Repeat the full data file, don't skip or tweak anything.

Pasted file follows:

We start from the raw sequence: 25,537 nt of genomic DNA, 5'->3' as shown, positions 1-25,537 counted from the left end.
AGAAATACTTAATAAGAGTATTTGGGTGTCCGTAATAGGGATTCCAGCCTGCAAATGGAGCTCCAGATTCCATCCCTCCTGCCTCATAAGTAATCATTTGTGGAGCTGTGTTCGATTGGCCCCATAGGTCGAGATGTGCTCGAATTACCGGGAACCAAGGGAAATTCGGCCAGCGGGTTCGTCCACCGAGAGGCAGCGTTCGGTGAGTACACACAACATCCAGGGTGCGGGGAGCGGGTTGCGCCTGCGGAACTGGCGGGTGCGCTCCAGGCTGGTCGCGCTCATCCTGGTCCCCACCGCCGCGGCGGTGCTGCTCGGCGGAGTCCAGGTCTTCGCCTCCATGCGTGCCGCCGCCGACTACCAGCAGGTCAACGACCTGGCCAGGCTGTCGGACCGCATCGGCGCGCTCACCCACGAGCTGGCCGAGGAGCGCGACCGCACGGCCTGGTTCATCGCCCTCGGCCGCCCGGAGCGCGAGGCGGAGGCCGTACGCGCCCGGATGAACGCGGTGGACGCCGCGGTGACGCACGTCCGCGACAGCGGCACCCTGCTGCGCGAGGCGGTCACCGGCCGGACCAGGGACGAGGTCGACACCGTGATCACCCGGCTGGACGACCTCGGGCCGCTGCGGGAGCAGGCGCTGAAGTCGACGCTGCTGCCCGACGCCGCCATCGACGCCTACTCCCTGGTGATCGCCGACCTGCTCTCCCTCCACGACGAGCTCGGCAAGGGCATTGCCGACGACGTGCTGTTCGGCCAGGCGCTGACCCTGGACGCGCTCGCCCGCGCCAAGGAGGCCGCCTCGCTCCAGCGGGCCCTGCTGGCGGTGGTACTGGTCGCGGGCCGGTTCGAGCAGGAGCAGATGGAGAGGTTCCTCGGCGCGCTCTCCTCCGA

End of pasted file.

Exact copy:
We start from the raw sequence: 25,537 nt of genomic DNA, 5'->3' as shown, positions 1-25,537 counted from the left end.
AGAAATACTTAATAAGAGTATTTGGGTGTCCGTAATAGGGATTCCAGCCTGCAAATGGAGCTCCAGATTCCATCCCTCCTGCCTCATAAGTAATCATTTGTGGAGCTGTGTTCGATTGGCCCCATAGGTCGAGATGTGCTCGAATTACCGGGAACCAAGGGAAATTCGGCCAGCGGGTTCGTCCACCGAGAGGCAGCGTTCGGTGAGTACACACAACATCCAGGGTGCGGGGAGCGGGTTGCGCCTGCGGAACTGGCGGGTGCGCTCCAGGCTGGTCGCGCTCATCCTGGTCCCCACCGCCGCGGCGGTGCTGCTCGGCGGAGTCCAGGTCTTCGCCTCCATGCGTGCCGCCGCCGACTACCAGCAGGTCAACGACCTGGCCAGGCTGTCGGACCGCATCGGCGCGCTCACCCACGAGCTGGCCGAGGAGCGCGACCGCACGGCCTGGTTCATCGCCCTCGGCCGCCCGGAGCGCGAGGCGGAGGCCGTACGCGCCCGGATGAACGCGGTGGACGCCGCGGTGACGCACGTCCGCGACAGCGGCACCCTGCTGCGCGAGGCGGTCACCGGCCGGACCAGGGACGAGGTCGACACCGTGATCACCCGGCTGGACGACCTCGGGCCGCTGCGGGAGCAGGCGCTGAAGTCGACGCTGCTGCCCGACGCCGCCATCGACGCCTACTCCCTGGTGATCGCCGACCTGCTCTCCCTCCACGACGAGCTCGGCAAGGGCATTGCCGACGACGTGCTGTTCGGCCAGGCGCTGACCCTGGACGCGCTCGCCCGCGCCAAGGAGGCCGCCTCGCTCCAGCGGGCCCTGCTGGCGGTGGTACTGGTCGCGGGCCGGTTCGAGCAGGAGCAGATGGAGAGGTTCCTCGGCGCGCTCTCCTCCGA